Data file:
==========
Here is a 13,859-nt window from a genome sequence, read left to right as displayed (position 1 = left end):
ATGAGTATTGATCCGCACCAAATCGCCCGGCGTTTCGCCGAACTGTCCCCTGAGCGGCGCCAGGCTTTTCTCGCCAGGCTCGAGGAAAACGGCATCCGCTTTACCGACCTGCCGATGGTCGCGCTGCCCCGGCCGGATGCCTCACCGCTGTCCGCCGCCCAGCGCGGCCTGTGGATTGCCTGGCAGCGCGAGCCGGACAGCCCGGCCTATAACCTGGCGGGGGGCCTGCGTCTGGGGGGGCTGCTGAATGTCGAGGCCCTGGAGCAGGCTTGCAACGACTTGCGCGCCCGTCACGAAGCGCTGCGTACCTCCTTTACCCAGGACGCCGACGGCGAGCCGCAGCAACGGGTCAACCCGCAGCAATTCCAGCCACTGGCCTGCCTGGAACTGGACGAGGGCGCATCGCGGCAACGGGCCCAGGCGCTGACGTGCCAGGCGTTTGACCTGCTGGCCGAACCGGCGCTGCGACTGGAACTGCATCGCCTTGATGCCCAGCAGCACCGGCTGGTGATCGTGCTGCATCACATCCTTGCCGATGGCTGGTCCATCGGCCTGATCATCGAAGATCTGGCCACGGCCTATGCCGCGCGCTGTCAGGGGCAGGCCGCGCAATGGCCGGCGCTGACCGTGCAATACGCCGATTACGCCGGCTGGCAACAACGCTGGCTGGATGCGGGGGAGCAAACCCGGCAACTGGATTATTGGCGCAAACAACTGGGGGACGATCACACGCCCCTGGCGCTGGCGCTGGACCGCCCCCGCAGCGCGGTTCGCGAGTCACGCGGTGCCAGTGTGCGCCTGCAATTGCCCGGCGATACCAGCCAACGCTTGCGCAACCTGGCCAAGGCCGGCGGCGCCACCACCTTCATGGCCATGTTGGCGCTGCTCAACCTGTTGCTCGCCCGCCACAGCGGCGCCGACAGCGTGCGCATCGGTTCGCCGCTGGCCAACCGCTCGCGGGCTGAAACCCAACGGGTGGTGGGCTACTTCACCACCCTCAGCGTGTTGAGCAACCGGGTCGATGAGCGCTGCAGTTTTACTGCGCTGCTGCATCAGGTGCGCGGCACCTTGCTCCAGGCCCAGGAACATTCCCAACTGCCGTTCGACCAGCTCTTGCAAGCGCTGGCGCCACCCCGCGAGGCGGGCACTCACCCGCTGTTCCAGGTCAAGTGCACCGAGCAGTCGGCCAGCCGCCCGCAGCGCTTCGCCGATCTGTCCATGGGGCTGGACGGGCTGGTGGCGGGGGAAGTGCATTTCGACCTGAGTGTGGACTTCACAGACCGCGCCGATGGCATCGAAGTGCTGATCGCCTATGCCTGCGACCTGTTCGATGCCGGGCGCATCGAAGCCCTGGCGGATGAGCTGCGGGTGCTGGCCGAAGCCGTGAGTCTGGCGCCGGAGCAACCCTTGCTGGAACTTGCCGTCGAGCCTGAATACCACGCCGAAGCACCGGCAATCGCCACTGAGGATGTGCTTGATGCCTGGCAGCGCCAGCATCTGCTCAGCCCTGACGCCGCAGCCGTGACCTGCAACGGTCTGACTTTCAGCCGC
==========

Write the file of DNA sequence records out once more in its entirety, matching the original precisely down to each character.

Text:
Here is a 13,859-nt window from a genome sequence, read left to right as displayed (position 1 = left end):
ATGAGTATTGATCCGCACCAAATCGCCCGGCGTTTCGCCGAACTGTCCCCTGAGCGGCGCCAGGCTTTTCTCGCCAGGCTCGAGGAAAACGGCATCCGCTTTACCGACCTGCCGATGGTCGCGCTGCCCCGGCCGGATGCCTCACCGCTGTCCGCCGCCCAGCGCGGCCTGTGGATTGCCTGGCAGCGCGAGCCGGACAGCCCGGCCTATAACCTGGCGGGGGGCCTGCGTCTGGGGGGGCTGCTGAATGTCGAGGCCCTGGAGCAGGCTTGCAACGACTTGCGCGCCCGTCACGAAGCGCTGCGTACCTCCTTTACCCAGGACGCCGACGGCGAGCCGCAGCAACGGGTCAACCCGCAGCAATTCCAGCCACTGGCCTGCCTGGAACTGGACGAGGGCGCATCGCGGCAACGGGCCCAGGCGCTGACGTGCCAGGCGTTTGACCTGCTGGCCGAACCGGCGCTGCGACTGGAACTGCATCGCCTTGATGCCCAGCAGCACCGGCTGGTGATCGTGCTGCATCACATCCTTGCCGATGGCTGGTCCATCGGCCTGATCATCGAAGATCTGGCCACGGCCTATGCCGCGCGCTGTCAGGGGCAGGCCGCGCAATGGCCGGCGCTGACCGTGCAATACGCCGATTACGCCGGCTGGCAACAACGCTGGCTGGATGCGGGGGAGCAAACCCGGCAACTGGATTATTGGCGCAAACAACTGGGGGACGATCACACGCCCCTGGCGCTGGCGCTGGACCGCCCCCGCAGCGCGGTTCGCGAGTCACGCGGTGCCAGTGTGCGCCTGCAATTGCCCGGCGATACCAGCCAACGCTTGCGCAACCTGGCCAAGGCCGGCGGCGCCACCACCTTCATGGCCATGTTGGCGCTGCTCAACCTGTTGCTCGCCCGCCACAGCGGCGCCGACAGCGTGCGCATCGGTTCGCCGCTGGCCAACCGCTCGCGGGCTGAAACCCAACGGGTGGTGGGCTACTTCACCACCCTCAGCGTGTTGAGCAACCGGGTCGATGAGCGCTGCAGTTTTACTGCGCTGCTGCATCAGGTGCGCGGCACCTTGCTCCAGGCCCAGGAACATTCCCAACTGCCGTTCGACCAGCTCTTGCAAGCGCTGGCGCCACCCCGCGAGGCGGGCACTCACCCGCTGTTCCAGGTCAAGTGCACCGAGCAGTCGGCCAGCCGCCCGCAGCGCTTCGCCGATCTGTCCATGGGGCTGGACGGGCTGGTGGCGGGGGAAGTGCATTTCGACCTGAGTGTGGACTTCACAGACCGCGCCGATGGCATCGAAGTGCTGATCGCCTATGCCTGCGACCTGTTCGATGCCGGGCGCATCGAAGCCCTGGCGGATGAGCTGCGGGTGCTGGCCGAAGCCGTGAGTCTGGCGCCGGAGCAACCCTTGCTGGAACTTGCCGTCGAGCCTGAATACCACGCCGAAGCACCGGCAATCGCCACTGAGGATGTGCTTGATGCCTGGCAGCGCCAGCATCTGCTCAGCCCTGACGCCGCAGCCGTGACCTGCAACGGTCTGACTTTCAGCCGC